Like our tree-sisters, the queens and crones of a certain age allow themselves to spread and stretch, to fill the space, to reach for the sun. They protect those who come to them. They provide shelter and refuge. They stand in the face of storms, and they dance even when eyes are watching. They reshape the landscape.

I am aware that I am losing some of the “gifts” of youth, and there are days where I’m surprised by some physical change or another. But I bristle any time I’m told that “I look good for my age.” Because that starts from the assumption that women of a certain age are no longer beautiful, and I reject that. I think that older women are beautiful, not “beautiful for their age or despite their age” but beautiful because of their age.

I took this photograph in the morning with no makeup or filters. This is me at fifty with a new birthday mug and some delicious coffee.

When I look in the mirror, I’m not afraid of the wrinkles or grey hairs. I am working to remain strong and healthy, but I’m not trying to turn back any clock. I love this little belly that has carried three children, these calves that have danced for decades, these hands that have kneaded bread and sore muscles, these near-sighted eyes with their growing frame of lines that have allowed me to see so much of this world. Sometimes they ache, sometimes they take a while to warm up, but they still allow me to do things that I love. And like my ancestors and the elders in my circle, as well as my dear tree-sisters, the work of my next fifty years, if I’m so blessed, is to continue to grow more fully into myself.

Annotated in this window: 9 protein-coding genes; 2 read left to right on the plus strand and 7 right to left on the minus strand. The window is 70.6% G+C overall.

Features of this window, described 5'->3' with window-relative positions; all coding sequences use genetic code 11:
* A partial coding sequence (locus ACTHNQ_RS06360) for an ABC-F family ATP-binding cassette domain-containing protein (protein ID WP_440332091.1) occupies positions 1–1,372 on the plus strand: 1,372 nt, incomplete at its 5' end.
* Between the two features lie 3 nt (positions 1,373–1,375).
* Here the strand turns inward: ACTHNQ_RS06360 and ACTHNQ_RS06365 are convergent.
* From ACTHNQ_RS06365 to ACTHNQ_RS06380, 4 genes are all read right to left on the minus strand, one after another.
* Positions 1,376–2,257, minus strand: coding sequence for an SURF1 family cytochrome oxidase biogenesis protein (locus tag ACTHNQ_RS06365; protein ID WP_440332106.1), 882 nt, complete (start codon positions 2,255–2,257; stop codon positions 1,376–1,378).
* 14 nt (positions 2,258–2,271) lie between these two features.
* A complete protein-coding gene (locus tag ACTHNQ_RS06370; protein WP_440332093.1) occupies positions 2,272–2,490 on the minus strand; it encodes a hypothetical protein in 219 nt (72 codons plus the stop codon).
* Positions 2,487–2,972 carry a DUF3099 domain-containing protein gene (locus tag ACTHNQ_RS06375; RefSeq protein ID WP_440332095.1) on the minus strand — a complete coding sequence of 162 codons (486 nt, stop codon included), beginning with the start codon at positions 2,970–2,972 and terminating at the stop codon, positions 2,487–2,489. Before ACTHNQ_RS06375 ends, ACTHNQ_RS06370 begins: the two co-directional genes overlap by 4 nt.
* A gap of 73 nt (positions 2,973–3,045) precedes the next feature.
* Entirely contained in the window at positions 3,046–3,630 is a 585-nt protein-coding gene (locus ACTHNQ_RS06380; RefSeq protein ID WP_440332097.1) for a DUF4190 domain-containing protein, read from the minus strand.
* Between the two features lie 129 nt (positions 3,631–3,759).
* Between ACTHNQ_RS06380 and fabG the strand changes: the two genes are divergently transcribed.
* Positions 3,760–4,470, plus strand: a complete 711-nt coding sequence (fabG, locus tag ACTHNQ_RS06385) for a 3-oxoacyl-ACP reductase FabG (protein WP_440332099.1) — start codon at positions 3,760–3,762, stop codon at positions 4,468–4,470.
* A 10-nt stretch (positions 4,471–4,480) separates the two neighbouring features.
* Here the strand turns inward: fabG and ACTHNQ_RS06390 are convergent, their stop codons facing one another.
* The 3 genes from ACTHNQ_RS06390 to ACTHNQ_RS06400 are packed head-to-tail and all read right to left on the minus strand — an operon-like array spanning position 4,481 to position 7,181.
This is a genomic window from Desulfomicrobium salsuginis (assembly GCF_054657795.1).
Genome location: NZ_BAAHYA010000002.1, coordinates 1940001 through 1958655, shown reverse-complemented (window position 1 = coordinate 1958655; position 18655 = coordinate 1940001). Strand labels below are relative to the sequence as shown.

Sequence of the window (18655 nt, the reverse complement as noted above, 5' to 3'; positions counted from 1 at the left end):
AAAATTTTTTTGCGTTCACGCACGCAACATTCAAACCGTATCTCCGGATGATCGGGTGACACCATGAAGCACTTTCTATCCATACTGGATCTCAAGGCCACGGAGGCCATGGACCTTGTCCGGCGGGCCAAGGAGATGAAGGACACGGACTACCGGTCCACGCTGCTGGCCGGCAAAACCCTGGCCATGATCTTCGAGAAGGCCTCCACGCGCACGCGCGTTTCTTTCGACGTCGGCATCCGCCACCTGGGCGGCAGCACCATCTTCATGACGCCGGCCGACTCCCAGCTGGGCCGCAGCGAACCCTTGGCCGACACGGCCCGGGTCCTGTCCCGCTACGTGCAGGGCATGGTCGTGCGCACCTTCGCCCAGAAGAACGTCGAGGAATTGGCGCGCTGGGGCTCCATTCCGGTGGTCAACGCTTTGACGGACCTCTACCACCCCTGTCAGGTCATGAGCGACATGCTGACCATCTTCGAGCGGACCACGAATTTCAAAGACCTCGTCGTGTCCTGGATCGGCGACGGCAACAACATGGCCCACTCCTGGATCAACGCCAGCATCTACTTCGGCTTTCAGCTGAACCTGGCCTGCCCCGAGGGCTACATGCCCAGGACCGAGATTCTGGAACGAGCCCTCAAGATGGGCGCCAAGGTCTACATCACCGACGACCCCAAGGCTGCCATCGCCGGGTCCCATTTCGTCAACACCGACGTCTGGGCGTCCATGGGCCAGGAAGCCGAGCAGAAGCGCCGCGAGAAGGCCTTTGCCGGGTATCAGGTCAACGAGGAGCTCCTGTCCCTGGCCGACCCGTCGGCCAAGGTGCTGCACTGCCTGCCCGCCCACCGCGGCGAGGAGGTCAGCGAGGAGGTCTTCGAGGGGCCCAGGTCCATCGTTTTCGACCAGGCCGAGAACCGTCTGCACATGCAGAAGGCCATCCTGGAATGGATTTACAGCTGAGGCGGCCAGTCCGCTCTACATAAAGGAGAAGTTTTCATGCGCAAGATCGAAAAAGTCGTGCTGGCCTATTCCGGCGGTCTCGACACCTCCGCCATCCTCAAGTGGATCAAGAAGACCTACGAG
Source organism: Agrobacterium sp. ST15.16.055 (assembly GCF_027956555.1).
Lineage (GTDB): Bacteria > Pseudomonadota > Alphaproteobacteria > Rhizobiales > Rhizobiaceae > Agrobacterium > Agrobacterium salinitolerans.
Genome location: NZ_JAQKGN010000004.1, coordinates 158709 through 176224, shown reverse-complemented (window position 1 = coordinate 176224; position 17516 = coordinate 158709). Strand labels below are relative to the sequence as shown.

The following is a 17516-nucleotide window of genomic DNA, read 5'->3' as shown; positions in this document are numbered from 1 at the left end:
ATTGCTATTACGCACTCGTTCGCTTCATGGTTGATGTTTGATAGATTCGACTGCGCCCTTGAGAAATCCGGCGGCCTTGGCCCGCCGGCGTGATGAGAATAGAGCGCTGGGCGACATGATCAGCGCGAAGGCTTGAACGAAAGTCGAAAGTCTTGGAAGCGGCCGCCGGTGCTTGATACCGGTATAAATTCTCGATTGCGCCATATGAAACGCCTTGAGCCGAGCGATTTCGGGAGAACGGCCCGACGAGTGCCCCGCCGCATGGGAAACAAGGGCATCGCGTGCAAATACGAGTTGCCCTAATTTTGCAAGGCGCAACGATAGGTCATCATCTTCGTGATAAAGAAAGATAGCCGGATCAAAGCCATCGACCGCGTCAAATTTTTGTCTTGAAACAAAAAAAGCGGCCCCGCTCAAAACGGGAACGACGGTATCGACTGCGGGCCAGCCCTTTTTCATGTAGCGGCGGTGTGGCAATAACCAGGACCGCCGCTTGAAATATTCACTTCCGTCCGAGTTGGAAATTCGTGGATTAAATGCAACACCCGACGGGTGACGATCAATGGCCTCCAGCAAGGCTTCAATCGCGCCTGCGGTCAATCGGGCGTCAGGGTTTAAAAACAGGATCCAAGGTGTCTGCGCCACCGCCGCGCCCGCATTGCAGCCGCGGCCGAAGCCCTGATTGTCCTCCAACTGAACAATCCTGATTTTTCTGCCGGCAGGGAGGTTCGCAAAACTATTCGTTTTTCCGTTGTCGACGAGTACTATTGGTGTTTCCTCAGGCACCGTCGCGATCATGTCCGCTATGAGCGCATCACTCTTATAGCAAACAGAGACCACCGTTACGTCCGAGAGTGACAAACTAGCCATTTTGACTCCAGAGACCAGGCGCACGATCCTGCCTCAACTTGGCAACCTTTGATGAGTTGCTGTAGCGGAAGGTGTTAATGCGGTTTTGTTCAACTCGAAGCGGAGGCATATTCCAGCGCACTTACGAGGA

Among the Trees

Mary Oliver died last week. Some of her poems are among my favorites, and I wanted to share one I love for obvious reasons.

When I Am Among the Trees

When I am among the trees,
especially the willows and the honey locust,
equally the beech, the oaks and the pines,
they give off such hints of gladness.
I would almost say that they save me, and daily.

I am so distant from the hope of myself,
in which I have goodness, and discernment,
and never hurry through the world
but walk slowly, and bow often.

Around me the trees stir in their leaves
and call out, “Stay awhile.”
The light flows from their branches.

And they call again, “It’s simple,” they say,
“and you too have come
into the world to do this, to go easy, to be filled
with light, and to shine.”
– Mary Oliver –

Someday I need to write more extensively about my love of poetry, one of my heart’s joys and in the same category of other sacred pleasures: being immersed in a powerful piece of music; cooking and sharing a delicious meal; savoring a beautiful glass of wine, complex cocktail, or a rich cup of coffee; dancing within an all-encompassing drumbeat; being still and present in an instance of sublime natural beauty; holding heart-to-heart one of my family; and there are others—each one of them a moment of being present and in awe.

Poetry comes close to evoking those moments, of giving language to that which is otherwise ethereal, emotional, sensual, and transcendent.

Words are limited, certainly, but poetry allows them to be…more.

It’s like the TARDIS—a poem is so much bigger on the inside.